Thyroid treatment can trigger homeland security detectors

November 30, 2004

CHICAGO - Medical procedures such as iodine therapy, a popular thyroid treatment, can result in patients triggering radiation detectors for up to three months after treatment, according to a study presented today at the annual meeting of the Radiological Society of North America (RSNA).

Diagnostic nuclear medicine procedures, including FDG PET scans, bone scans and cardiac scans, can have a similar effect, although for shorter periods.

"The nuclear medicine community has been aware that patients set off detectors, but now we expect it to become a more common occurrence with the increasing number of extremely sensitive portable Homeland Security radiation detectors deployed among security personnel," said the study's author, Lionel Zuckier, M.D., a radiology professor at the New Jersey Medical School - University of Medicine and Dentistry of New Jersey and director of nuclear medicine and PET at University Hospital in Newark, New Jersey. "Our study helps estimate the amount of time following a procedure that these detectors can still be triggered."

The amount of radiation a patient receives in a typical nuclear medicine imaging procedure is comparable to that received from an x-ray and poses no danger to the public.

Radiopharmaceuticals are radioactively labeled drugs that interact with specific organs or tissues and can be imaged using specialized cameras and computers. In therapeutic procedures, greater amounts of radioactivity are directed to specific tissues, and patients may be sequestered from the public for several days.

In their study, Dr. Zuckier and colleagues estimated the maximum length of time that diagnostic and therapeutic radiopharmaceuticals could set off radiation detectors such as those used for Homeland Security purposes, specifically:

  • FDG PET scan - less than 24 hours
  • Bone and thyroid scans - 3 days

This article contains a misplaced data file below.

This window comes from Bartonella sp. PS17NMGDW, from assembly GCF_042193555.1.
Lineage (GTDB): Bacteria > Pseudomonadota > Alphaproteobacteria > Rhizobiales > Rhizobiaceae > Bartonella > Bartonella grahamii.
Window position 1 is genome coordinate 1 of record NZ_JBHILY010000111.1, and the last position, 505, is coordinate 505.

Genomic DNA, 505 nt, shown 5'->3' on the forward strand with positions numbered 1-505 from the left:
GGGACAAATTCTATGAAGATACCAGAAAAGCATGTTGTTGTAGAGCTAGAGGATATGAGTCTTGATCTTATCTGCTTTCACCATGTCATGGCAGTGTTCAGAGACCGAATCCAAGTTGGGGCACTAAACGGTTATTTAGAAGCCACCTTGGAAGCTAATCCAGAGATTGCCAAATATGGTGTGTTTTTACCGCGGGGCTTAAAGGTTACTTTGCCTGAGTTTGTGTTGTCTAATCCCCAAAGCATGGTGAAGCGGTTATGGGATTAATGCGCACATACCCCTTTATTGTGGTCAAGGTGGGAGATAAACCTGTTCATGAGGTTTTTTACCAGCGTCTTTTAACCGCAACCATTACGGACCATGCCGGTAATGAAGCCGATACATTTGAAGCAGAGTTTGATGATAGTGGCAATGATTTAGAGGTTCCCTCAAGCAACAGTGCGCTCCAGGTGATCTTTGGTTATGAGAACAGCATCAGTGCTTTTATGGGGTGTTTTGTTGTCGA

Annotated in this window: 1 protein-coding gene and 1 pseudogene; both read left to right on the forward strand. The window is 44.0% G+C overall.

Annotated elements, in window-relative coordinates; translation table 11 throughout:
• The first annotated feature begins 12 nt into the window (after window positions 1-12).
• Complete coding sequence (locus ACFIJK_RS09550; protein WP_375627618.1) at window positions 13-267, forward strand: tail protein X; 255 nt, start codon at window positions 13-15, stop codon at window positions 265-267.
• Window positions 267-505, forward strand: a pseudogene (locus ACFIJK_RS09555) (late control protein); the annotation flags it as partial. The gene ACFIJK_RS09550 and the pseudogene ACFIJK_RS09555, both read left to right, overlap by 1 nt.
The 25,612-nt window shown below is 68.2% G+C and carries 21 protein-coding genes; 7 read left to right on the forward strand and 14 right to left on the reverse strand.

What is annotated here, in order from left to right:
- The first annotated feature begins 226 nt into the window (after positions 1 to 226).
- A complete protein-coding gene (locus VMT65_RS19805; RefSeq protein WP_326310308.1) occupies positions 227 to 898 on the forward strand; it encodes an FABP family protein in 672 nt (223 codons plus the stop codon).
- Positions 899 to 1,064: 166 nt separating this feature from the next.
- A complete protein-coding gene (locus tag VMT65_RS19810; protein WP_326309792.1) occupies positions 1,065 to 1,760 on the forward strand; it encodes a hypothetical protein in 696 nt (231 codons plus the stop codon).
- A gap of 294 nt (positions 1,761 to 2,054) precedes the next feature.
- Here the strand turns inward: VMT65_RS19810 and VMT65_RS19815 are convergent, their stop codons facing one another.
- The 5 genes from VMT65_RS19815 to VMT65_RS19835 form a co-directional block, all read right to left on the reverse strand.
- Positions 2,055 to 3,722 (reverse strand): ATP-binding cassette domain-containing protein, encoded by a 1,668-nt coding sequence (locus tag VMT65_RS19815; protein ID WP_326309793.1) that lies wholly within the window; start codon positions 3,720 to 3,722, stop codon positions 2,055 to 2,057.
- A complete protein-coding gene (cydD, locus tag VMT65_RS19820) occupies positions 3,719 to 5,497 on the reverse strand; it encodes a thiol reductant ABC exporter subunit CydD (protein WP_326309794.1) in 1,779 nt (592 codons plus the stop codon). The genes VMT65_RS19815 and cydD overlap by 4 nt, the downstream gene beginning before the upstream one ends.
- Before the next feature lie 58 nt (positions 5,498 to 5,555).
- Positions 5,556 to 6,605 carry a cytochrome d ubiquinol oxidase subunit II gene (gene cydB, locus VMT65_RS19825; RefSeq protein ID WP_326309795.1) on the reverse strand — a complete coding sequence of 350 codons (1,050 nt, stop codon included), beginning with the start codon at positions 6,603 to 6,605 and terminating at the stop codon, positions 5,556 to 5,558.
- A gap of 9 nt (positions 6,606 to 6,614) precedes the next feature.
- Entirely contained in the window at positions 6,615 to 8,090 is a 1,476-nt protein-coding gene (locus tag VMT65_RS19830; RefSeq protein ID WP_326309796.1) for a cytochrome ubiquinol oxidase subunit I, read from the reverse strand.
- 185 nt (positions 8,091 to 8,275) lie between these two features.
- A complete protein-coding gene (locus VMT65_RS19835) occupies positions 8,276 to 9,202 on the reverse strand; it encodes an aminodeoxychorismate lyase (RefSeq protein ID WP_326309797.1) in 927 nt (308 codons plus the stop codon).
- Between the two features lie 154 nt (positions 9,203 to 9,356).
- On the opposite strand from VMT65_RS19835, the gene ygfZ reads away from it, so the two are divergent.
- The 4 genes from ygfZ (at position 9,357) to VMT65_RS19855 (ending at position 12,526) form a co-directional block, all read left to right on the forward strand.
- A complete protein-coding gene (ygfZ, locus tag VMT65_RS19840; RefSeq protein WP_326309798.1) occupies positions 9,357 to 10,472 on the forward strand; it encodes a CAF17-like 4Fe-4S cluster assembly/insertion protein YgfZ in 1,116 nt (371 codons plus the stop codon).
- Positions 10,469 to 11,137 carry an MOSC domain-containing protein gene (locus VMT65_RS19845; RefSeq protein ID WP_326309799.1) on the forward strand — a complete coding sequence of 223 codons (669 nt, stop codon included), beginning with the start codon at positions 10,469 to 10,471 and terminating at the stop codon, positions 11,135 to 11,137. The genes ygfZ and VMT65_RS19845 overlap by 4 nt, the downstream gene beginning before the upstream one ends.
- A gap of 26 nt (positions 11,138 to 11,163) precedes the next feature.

• Cardiac exams with thallium - up to 30 days
  • Iodine therapy - up to 95 days

    Dr. Zuckier supports the recommendations made by the Society of Nuclear Medicine (SNM) and the U.S. Nuclear Regulatory Commission that hospitals develop an official letter or card indicating what type of nuclear medicine procedure a patient received, the date of service and whom to call at the hospital for verification.

    "Physicians need to make their patients aware of the need to carry proper documentation following a nuclear medicine procedure," Dr. Zuckier said. "This study suggests guidelines as to how long this documentation should be retained."

    The U.S. Department of Homeland Security estimates that 10,000 portable radiation detectors have been procured by state, local and federal officials at borders and ports of entry to prevent smuggling and illicit use of radioactive materials.

    In 2002, 18.4 million nuclear medicine imaging and therapeutic procedures were performed, a 9.5 percent increase from 2001, SNM reported.

    Dr. Zuckier's study co-authors are Gary S. Garetano, M.P.H., Matthew A. Monetti, M.S., Venkata K. Lanka, M.S., and Michael G. Stabin, Ph.D.
    -end-
    Note: Copies of RSNA 2004 news releases and electronic images will be available online at RSNA.org/press04 beginning Monday, Nov. 29.

    RSNA is an association of more than 37,000 radiologists, radiation oncologists and related scientists committed to promoting excellence in radiology through education and by fostering research, with the ultimate goal of improving patient care. The Society is based in Oak Brook, Ill.

    Editor's note: The data in these releases may differ from those in the printed abstract and those actually presented at the meeting, as researchers continue to update their data right up until the meeting. To ensure you are using the most up-to-date information, please call the RSNA Newsroom between Nov. 27 and Dec. 3 at 312-949-3233.

    Radiological Society of North America

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